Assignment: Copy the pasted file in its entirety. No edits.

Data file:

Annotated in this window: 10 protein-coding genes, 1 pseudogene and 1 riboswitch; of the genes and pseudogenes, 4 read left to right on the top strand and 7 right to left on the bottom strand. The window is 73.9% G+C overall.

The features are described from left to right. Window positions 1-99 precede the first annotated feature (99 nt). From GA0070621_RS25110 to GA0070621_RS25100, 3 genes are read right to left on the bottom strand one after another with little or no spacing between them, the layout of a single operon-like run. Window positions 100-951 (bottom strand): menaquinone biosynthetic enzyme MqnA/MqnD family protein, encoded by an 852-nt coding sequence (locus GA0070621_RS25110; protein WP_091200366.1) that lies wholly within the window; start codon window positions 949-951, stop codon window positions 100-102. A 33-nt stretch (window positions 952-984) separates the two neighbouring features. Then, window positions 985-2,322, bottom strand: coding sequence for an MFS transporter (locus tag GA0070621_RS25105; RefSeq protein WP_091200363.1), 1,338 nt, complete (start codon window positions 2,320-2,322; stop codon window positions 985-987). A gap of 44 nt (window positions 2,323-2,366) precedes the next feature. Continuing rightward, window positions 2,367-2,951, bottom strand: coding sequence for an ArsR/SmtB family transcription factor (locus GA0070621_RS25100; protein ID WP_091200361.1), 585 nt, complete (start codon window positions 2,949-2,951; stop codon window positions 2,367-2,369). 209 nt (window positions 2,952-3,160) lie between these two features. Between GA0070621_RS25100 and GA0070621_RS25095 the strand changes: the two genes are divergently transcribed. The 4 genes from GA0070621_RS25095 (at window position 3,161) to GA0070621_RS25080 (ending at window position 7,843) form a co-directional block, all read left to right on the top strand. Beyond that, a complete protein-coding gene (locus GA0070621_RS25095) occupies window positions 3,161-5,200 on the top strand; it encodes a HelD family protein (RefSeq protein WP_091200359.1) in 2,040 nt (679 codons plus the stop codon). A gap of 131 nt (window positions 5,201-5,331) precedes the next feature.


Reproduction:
Annotated in this window: 10 protein-coding genes, 1 pseudogene and 1 riboswitch; of the genes and pseudogenes, 4 read left to right on the top strand and 7 right to left on the bottom strand. The window is 73.9% G+C overall.

The features are described from left to right. Window positions 1-99 precede the first annotated feature (99 nt). From GA0070621_RS25110 to GA0070621_RS25100, 3 genes are read right to left on the bottom strand one after another with little or no spacing between them, the layout of a single operon-like run. Window positions 100-951 (bottom strand): menaquinone biosynthetic enzyme MqnA/MqnD family protein, encoded by an 852-nt coding sequence (locus GA0070621_RS25110; protein WP_091200366.1) that lies wholly within the window; start codon window positions 949-951, stop codon window positions 100-102. A 33-nt stretch (window positions 952-984) separates the two neighbouring features. Then, window positions 985-2,322, bottom strand: coding sequence for an MFS transporter (locus tag GA0070621_RS25105; RefSeq protein WP_091200363.1), 1,338 nt, complete (start codon window positions 2,320-2,322; stop codon window positions 985-987). A gap of 44 nt (window positions 2,323-2,366) precedes the next feature. Continuing rightward, window positions 2,367-2,951, bottom strand: coding sequence for an ArsR/SmtB family transcription factor (locus GA0070621_RS25100; protein ID WP_091200361.1), 585 nt, complete (start codon window positions 2,949-2,951; stop codon window positions 2,367-2,369). 209 nt (window positions 2,952-3,160) lie between these two features. Between GA0070621_RS25100 and GA0070621_RS25095 the strand changes: the two genes are divergently transcribed. The 4 genes from GA0070621_RS25095 (at window position 3,161) to GA0070621_RS25080 (ending at window position 7,843) form a co-directional block, all read left to right on the top strand. Beyond that, a complete protein-coding gene (locus GA0070621_RS25095) occupies window positions 3,161-5,200 on the top strand; it encodes a HelD family protein (RefSeq protein WP_091200359.1) in 2,040 nt (679 codons plus the stop codon). A gap of 131 nt (window positions 5,201-5,331) precedes the next feature.